These are dollies. More than a hundred will be heading to a tent-city of 60,000 in Haiti next week. There are a lot of kids there who have lost more than their dollies, so the folks at church made something for them to hold on to. The dollies are designed with open arms, so they may even be placed around the necks of those who can’t hug back.
At Mom’s church, St. Luke’s Episcopal in Sequim, parishioners do things directly. The majority of them are older, as is much of the population of Sequim. I think once you reach a certain age and (hopefully) level of maturity, many of our complicated biases slough off like dead skin after a shower. You can perceive need and act upon it without getting caught up in illusory political or religious differences. This is the social justice aspect of Christianity I support without hesitation. When you come across someone hungry, you don’t wait for God to do it, YOU feed ‘em. And because we can’t live by bread alone, you must open your arms to offer comfort.
I’ve written before about how much I admire Francis of Assisi. Francis was not very verbose. He was busy doing the right thing. When he did pause to say something, it was profound. Along these lines he said “Start by doing what’s necessary; then do what’s possible; and suddenly you are doing the impossible.” He also said “Proclaim the Gospel at all times; use words if necessary.” They often aren’t necessary. Something to hold on to means more if you are hurting.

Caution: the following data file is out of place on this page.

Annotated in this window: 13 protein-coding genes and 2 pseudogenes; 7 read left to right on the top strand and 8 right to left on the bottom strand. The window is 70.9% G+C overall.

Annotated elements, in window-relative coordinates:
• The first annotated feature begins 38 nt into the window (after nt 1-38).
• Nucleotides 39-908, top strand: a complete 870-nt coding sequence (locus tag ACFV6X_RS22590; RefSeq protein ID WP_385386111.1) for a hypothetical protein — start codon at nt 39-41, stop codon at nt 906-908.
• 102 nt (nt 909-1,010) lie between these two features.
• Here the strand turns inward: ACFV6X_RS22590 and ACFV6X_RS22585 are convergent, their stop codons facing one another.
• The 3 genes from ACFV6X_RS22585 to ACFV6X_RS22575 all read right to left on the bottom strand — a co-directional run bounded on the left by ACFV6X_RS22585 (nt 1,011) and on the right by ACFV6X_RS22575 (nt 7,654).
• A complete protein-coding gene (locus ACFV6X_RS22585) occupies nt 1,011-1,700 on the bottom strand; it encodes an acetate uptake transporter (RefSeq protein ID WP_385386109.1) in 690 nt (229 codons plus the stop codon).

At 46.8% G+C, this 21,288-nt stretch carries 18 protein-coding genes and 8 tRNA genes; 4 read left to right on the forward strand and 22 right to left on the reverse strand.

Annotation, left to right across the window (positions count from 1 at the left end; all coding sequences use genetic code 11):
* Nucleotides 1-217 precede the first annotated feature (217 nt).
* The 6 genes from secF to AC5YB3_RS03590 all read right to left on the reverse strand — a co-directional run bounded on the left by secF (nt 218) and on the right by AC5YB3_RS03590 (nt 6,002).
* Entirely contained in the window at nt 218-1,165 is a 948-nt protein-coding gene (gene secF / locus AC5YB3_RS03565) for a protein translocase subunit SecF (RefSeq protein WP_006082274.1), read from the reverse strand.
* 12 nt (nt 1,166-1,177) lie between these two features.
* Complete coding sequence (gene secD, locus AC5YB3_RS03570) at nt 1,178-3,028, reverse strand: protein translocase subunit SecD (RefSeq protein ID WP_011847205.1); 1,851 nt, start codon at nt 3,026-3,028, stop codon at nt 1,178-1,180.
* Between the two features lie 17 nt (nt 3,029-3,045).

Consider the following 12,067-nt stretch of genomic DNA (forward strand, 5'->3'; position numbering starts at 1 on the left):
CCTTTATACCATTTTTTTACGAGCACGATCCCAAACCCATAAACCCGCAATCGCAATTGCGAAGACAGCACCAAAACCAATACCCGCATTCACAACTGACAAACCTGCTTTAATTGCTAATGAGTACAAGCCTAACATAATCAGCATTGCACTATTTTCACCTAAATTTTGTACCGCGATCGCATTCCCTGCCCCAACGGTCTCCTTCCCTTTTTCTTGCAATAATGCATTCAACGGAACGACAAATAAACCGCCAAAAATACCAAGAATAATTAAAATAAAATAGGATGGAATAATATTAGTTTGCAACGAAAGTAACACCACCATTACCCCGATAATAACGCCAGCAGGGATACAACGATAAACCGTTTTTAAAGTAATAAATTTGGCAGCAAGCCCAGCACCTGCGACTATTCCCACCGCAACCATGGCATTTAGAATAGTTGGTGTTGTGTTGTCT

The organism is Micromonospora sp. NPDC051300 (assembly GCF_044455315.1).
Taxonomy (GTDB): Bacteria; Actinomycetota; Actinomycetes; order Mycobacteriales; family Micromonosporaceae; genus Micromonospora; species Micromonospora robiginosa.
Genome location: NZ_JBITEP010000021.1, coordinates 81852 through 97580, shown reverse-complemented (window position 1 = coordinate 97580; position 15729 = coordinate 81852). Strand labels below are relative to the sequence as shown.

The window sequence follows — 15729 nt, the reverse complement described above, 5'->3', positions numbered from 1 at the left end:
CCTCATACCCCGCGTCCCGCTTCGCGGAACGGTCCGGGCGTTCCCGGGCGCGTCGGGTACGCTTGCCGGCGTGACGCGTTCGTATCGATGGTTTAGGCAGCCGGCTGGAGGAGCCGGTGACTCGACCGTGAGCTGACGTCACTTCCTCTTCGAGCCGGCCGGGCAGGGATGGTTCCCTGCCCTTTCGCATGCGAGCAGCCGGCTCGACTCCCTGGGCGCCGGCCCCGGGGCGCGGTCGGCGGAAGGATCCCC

They also make quilts at the church to send to those in military service. One of the ladies tearfully told us about what one quilt meant for a young soldier. He had returned from overseas in bad shape. Because of the severity of his injuries, he was in as sterile an environment as possible, so they hung the quilt on the wall within his view. The young man’s survival was doubtful. He was transferred to different rooms, then different hospitals. The quilt followed, as did the prayers of those who sent it for him. It waited on the wall. Beyond all expectations, the young man emerged from a coma, pointed at the quilt and said the only word heard from him since his return, “Mine”. The quilt was brought to him, and he has been holding on. His caregivers now believe he will be able to re-learn to talk.
I don’t try to explain miracles. In health care, we have to do our work as if they don’t occur. We’ve all seen them though. People who should be dead don’t die. Some even recover. Some who you would expect to die in agony are allowed to go in peace. Some get a gift of a well-timed lucid moment in which to say good-bye. Some gain great understanding in the midst of their suffering. But many are too frightened, not knowing what will happen. We try to help manage their pain and fear. And we open our arms.